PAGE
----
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Title: Using external fields to control the behaviour of anisotropic particles at liquid interfaces
Author: Newton, Bethany Jade
ISNI:       0000 0004 6420 9073
Awarding Body: University of Hull
Current Institution: University of Hull
Date of Award: 2016
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In this thesis we use analytical theory and high resolution finite element simulations (using the program ‘Surface Evolver’) to consider the influence of an external magnetic field on the orientation and self-assembly of rod-like magnetic particles. Firstly, we calculate the equilibrium tilt angle with respect to the undeformed interface and the meniscus shape around an ellipsoidal particle when a magnetic field is applied perpendicular to the interface. As we increase field strength, the particle undergoes a discontinuous transition to the ‘perpendicular’ orientation. We show that it is necessary to include meniscus deformations in our calculations in order to accurately model this transition. We also show for the first time that the tilt angle vs. magnetic field curve exhibits hysteresis behaviour. Secondly, we study the orientation of magnetic cylindrical particles. For cylindrical particles at a liquid interface, orientational transitions induced by an external field remain when the external field is removed i.e. the switching effect is non-volatile. By tuning both the aspect ratio and contact angle, we show that it is possible to engineer cylindrical particles that have multiple locally stable orientations and hence obtain extremely rich magnetic responses to an external field. We show that such systems provide a facile platform for creating switchable functional materials. Finally, we investigate the interactions between, and self-assembly of, multiple ellipsoidal particles. For two ellipsoidal particles, the only stable configuration was found to be the side-to-side configuration. However, for three ellipsoidal particles, the tip-to-tip configuration was also found to be locally stable. There is good qualitative agreement between our finite element simulations and a linearised analytical theory and we attribute quantitative discrepancies between the two to non-linear and many-body effects.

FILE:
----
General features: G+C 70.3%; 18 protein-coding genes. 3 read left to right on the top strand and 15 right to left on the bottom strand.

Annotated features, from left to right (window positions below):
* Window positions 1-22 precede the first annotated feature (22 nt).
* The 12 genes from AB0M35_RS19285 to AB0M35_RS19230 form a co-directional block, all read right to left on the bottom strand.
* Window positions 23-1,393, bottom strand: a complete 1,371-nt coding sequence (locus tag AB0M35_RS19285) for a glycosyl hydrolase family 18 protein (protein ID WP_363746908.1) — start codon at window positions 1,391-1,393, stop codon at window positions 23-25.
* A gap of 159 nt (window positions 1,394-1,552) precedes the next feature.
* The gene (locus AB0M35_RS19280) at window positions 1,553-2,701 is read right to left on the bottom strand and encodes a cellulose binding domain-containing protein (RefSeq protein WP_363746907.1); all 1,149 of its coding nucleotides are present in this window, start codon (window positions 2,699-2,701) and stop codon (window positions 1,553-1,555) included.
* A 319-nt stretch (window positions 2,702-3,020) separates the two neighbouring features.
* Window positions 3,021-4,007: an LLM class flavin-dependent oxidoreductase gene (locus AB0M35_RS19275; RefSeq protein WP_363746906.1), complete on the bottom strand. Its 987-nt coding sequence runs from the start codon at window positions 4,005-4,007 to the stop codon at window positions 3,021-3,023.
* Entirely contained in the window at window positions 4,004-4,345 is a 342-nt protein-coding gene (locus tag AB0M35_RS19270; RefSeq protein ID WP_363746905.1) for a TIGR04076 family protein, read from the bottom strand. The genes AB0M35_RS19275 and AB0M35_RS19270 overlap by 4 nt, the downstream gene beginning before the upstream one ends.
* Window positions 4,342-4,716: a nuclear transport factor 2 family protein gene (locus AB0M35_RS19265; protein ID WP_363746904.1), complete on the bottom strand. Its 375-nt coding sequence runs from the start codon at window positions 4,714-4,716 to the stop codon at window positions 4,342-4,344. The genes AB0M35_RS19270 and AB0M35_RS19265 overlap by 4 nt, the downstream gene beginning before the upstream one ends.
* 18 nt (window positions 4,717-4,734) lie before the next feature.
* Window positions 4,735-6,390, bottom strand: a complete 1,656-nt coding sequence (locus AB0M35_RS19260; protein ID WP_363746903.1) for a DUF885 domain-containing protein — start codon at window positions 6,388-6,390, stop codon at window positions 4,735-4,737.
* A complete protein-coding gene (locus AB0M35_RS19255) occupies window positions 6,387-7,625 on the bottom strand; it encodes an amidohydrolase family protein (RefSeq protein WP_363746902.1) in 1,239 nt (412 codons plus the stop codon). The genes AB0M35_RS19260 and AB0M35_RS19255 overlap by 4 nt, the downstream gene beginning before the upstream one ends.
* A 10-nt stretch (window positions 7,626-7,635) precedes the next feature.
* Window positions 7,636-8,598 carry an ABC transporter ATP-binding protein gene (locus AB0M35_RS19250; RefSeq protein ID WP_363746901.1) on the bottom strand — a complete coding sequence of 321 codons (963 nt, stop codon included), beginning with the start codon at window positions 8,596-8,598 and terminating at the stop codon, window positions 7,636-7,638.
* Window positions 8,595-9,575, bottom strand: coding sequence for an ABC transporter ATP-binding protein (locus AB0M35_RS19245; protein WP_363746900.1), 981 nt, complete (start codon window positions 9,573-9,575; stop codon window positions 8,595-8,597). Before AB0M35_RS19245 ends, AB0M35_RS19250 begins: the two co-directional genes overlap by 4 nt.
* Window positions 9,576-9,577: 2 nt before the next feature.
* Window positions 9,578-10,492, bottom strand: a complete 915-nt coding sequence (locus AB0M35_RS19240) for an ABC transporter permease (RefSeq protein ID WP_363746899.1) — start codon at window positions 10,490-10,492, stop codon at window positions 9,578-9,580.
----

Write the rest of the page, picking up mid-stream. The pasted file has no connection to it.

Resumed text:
Supervisor: Buzza, D. M. A. Sponsor: Joseph and Annie Cattle Trust ; Elizabeth F. Walker Foundation ; Ann Watson Trust ; James Reckitt Charitable Trust ; University of Hull
Qualification Name: Thesis (Ph.D.) Qualification Level: Doctoral
EThOS ID:  DOI: Not available
Keywords: Physics